Empowering Our Girls: Keeping our Teenage Daughters Safe
12 Essential Tips to Keep Your Teenage Daughter Safe
We all want to feel confident when our teenage daughters go out at night with their friend, knowing they know how to prevent themselves from being in unsafe situations, and how to defend and advocate for themselves when they needed to. As a teenager, I experienced sexual assault, and now as a mother of a precious ten year old daughter, I do what it takes to keep her safe, including teaching self defense to girls for the past 30 years. Here I am sharing tips on ways we can keep our daughters safe as they navigates through their teenage years, and beyond.
- Open Flow of Communication, No Matter What – No matter what time it is, or what rules she has broken, or where she is, she needs to know that you will help her if she is in trouble or finds herself around people she does not trust to drive her home safely.
- Give Her a Phone – It does not have to be the fancy smartphone she had been begging for, but it is essential for her to have a way to call you or the police if necessary.
- Limit Use of Alcohol and Drugs – The key here is to stay in control. A large percentage of sexual assaults involve alcohol. If your daughter is experimenting with drugs or alcohol, it is very important that she know the importance of staying in control.
- Have a Buddy – Teenage girls typically travel in groups. This is a good thing. When going to a party, she should have one buddy. They make a promise to look after each other all night long. They even let each other know when they are going to use the restroom.
- Have an Exit Strategy – At any point during the party or anywhere you may be, make sure you know you can leave at any time, if you want to. Carry enough money to call a cab, if necessary. Know where the exits are.
- Learn About Body Weapons and Targets – Here is a quick physical self-defense lesson for you! Watch this video, Women’s Self Defense- 8 Essential Targets and How to Strike to Them, and learn some moves.
- Be Wary of Unwanted Attention – As young women, we sometimes like attention, but when it is unwanted, or from somebody we are not comfortable with, we should be wary of it. Often, niceness and giving compliments is a tactic used by a criminal to gain trust. Always speak firmly and look him in the eye when you say, “I do not want to talk to you.”
- Trust Your Gut Feelings – Your body gives you signals to warn you when you are in danger. You might feel the hair on the back of your neck stand up, your palms get sweaty or you have knots in your stomach. Listen to their signals and act quickly to remove yourself away from the person who is causing that physical response in you.
- Make Smart Choices – Make smart choices about your safety, even if all of your friends are trying to convince you to do something or go somewhere.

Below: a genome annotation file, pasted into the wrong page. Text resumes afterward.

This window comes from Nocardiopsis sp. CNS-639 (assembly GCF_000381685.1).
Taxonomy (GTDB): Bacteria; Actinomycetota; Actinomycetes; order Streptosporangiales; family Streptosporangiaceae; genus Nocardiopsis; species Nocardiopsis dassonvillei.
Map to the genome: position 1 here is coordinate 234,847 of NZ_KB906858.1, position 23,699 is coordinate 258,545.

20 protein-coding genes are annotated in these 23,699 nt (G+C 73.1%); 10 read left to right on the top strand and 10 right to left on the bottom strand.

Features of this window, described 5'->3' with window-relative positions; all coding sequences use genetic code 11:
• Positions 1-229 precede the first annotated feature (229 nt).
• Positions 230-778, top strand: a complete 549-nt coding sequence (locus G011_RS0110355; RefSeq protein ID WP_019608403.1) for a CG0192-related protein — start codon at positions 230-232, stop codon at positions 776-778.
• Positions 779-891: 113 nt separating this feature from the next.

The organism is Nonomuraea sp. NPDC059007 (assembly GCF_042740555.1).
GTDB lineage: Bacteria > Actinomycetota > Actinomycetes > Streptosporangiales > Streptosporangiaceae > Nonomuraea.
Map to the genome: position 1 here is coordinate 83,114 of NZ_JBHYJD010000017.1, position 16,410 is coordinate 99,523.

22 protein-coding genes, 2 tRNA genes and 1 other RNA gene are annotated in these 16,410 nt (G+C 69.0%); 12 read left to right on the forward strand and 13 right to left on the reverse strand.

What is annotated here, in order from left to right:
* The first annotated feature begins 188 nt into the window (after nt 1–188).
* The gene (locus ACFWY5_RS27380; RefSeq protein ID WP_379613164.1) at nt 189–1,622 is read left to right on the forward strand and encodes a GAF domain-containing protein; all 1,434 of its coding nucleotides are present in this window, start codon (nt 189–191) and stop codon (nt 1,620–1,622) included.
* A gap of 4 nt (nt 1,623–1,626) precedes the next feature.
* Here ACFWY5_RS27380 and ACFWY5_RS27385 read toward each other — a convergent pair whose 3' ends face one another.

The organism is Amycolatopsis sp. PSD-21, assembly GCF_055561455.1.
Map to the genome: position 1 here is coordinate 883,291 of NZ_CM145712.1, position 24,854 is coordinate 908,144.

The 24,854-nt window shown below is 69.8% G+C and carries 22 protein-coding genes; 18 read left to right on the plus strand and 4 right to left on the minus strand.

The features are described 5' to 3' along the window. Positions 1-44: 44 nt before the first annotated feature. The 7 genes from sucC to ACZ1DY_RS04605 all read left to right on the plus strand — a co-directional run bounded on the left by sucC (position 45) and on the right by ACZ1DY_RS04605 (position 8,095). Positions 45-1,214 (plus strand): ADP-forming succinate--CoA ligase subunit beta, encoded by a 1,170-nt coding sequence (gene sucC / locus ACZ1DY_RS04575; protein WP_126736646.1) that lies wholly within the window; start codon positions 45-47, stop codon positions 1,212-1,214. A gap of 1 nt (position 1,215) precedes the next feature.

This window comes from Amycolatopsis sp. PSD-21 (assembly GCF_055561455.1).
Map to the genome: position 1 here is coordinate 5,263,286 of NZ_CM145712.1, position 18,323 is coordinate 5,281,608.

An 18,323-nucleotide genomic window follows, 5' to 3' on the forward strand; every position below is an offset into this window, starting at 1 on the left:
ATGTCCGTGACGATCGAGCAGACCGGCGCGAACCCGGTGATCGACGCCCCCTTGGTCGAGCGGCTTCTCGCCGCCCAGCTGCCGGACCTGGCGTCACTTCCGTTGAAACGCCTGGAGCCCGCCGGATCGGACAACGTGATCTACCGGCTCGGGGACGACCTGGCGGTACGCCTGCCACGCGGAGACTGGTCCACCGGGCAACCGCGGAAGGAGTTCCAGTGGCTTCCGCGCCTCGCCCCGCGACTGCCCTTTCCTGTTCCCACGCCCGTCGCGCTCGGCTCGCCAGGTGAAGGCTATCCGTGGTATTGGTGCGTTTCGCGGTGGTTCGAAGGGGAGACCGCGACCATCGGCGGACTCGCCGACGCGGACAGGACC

- Do Not Share Personal Information – If someone is asking questions about your name, the names of your family members, your school or your address, DO NOT GIVE THEM ANY INFORMATION. Feel free to make something up or simply refuse to answer. You can also try this trick: For every one question they ask you, you ask them two without answering any.
- Keep your Beverage in Your Hand –Some rapist use “date-rape drugs” to aid in their sexual assault. They place a pill, liquid or powder into a woman’s drink and between 15-30 minutes later, that woman would appear to be quite drunk. The perpetrator would assist the woman away from others, appearing to help her, but instead would assault her. The drugs are powerful enough to cause the woman to pass out and she may not remember anything. The effects of the drug may last several hours. Needless to say, Keep your beverage in your own hands at all times.
- Self-Defense Classes – Give your daughter the gift of self-defense training. I would give her this training before she is a teenager. By the time she is eight years old, I believe she would benefit from a self defense course that teaches girls to speak up for themselves and defend themselves physically if necessary.
Your teenage daughter is a precious being. You do not have the luxury of denial or avoidance when it comes to paying attention to the safety of your child. I know you will do what you can to keep her from harm, and please arm her with the knowledge and tools she will need to keep herself safe.
The Rape, Abuse & Incest National Network, the nation’s largest anti-sexual assault organization, is a great resource for more information.
ABOUT THE AUTHOR
Nancy has been empowering girls since 1985. She teaches self-defense, martial arts and life lessons at her studio in Northampton and beyond. Nancy is also a bodyworker, blogger, love of life and most importantly, a mom. You can read her latest blog posts at nancyrothenberg.com.